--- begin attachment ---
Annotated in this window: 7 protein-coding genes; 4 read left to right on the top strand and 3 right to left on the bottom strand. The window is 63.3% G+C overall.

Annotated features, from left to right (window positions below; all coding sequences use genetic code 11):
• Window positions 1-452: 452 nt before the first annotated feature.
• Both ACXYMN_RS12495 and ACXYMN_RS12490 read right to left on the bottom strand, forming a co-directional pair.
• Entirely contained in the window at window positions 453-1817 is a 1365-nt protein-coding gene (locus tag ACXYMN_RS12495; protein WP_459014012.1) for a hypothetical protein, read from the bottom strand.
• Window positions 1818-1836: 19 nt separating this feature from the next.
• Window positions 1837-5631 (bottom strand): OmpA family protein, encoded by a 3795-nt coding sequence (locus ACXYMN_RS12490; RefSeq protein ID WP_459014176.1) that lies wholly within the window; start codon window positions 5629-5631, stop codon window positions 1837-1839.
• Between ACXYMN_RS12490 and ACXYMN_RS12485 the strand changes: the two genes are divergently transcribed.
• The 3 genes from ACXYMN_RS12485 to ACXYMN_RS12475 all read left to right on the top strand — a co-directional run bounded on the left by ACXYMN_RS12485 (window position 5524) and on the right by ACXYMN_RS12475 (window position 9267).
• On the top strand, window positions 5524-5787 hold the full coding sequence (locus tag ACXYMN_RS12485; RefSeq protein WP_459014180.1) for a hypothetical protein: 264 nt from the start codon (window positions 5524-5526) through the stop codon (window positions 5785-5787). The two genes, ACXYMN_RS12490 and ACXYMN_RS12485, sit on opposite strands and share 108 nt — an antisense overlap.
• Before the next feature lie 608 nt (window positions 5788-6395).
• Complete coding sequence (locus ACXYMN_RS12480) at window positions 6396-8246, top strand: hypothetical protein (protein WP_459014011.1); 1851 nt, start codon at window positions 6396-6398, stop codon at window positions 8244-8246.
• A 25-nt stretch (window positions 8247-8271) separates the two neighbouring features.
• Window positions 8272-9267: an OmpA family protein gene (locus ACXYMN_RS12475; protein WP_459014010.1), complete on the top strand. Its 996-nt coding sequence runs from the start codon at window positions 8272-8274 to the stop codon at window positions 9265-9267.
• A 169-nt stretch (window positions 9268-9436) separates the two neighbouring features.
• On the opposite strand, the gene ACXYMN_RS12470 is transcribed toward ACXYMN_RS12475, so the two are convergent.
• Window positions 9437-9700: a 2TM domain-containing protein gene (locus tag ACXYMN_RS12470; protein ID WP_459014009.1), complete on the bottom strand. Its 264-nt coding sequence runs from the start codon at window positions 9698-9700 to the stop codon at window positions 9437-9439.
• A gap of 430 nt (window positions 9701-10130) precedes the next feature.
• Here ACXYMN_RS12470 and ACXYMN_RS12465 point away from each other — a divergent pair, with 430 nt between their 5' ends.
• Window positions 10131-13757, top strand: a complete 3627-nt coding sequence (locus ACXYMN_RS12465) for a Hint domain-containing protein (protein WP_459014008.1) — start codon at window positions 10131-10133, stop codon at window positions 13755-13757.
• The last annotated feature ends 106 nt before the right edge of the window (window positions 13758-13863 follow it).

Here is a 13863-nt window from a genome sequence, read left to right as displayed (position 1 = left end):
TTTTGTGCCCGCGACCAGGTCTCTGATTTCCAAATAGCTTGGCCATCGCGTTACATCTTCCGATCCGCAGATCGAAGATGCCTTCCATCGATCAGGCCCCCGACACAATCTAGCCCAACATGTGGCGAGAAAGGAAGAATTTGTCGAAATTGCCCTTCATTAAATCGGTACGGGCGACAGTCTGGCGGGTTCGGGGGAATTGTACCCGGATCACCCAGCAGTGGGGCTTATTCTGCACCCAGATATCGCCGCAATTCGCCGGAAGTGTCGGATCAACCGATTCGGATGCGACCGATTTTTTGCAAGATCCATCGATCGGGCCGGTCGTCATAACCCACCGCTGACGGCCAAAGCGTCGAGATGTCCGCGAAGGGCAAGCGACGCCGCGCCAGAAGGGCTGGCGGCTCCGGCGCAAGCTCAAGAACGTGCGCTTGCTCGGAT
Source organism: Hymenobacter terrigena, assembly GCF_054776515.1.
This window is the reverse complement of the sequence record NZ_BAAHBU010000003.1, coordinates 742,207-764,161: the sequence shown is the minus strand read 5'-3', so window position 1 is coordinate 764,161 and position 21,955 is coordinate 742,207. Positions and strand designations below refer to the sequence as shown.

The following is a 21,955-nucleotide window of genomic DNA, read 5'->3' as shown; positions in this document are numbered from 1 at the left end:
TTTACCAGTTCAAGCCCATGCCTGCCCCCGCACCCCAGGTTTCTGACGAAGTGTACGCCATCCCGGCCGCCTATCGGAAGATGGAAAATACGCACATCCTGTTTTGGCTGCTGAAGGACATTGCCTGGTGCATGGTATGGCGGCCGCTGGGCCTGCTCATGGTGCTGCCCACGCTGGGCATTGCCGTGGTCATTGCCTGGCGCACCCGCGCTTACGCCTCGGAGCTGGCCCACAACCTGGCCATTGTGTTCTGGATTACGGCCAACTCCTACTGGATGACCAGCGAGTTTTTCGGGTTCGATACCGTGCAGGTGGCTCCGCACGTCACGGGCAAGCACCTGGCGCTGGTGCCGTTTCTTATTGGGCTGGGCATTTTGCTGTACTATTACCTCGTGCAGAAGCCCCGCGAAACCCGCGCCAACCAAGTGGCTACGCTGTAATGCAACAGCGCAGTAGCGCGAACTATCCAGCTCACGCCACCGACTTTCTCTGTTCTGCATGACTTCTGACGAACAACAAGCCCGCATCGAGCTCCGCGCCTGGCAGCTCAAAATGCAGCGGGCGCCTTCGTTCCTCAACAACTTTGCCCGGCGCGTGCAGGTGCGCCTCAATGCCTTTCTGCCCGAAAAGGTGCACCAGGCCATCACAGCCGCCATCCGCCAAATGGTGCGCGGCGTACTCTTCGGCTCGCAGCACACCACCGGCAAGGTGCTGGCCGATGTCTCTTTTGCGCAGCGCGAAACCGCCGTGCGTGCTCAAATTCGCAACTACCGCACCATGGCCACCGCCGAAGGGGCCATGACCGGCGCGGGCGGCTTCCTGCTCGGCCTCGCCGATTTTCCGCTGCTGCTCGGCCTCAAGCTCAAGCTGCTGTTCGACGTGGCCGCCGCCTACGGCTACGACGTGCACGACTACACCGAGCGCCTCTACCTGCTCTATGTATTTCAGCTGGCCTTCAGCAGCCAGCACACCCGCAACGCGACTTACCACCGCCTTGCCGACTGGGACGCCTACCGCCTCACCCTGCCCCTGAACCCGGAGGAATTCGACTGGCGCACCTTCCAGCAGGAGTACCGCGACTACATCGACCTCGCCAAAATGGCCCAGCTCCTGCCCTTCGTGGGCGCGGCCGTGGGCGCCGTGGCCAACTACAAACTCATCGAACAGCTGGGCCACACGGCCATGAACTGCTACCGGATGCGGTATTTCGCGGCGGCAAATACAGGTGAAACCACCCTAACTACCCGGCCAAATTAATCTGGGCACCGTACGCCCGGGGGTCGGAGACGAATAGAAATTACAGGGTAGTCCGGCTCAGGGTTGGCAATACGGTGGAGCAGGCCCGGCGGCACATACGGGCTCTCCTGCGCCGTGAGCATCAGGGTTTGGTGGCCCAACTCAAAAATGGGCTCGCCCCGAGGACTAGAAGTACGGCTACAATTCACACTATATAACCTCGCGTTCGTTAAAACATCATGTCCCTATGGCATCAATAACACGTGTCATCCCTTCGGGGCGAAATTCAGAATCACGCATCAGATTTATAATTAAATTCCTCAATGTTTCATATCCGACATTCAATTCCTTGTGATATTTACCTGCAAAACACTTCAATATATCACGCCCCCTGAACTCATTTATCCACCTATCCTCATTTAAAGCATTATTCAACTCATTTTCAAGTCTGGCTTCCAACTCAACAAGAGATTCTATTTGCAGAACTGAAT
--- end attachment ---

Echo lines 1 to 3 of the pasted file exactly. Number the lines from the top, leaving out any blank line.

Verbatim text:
Annotated in this window: 7 protein-coding genes; 4 read left to right on the top strand and 3 right to left on the bottom strand. The window is 63.3% G+C overall.

Annotated features, from left to right (window positions below; all coding sequences use genetic code 11):
• Window positions 1-452: 452 nt before the first annotated feature.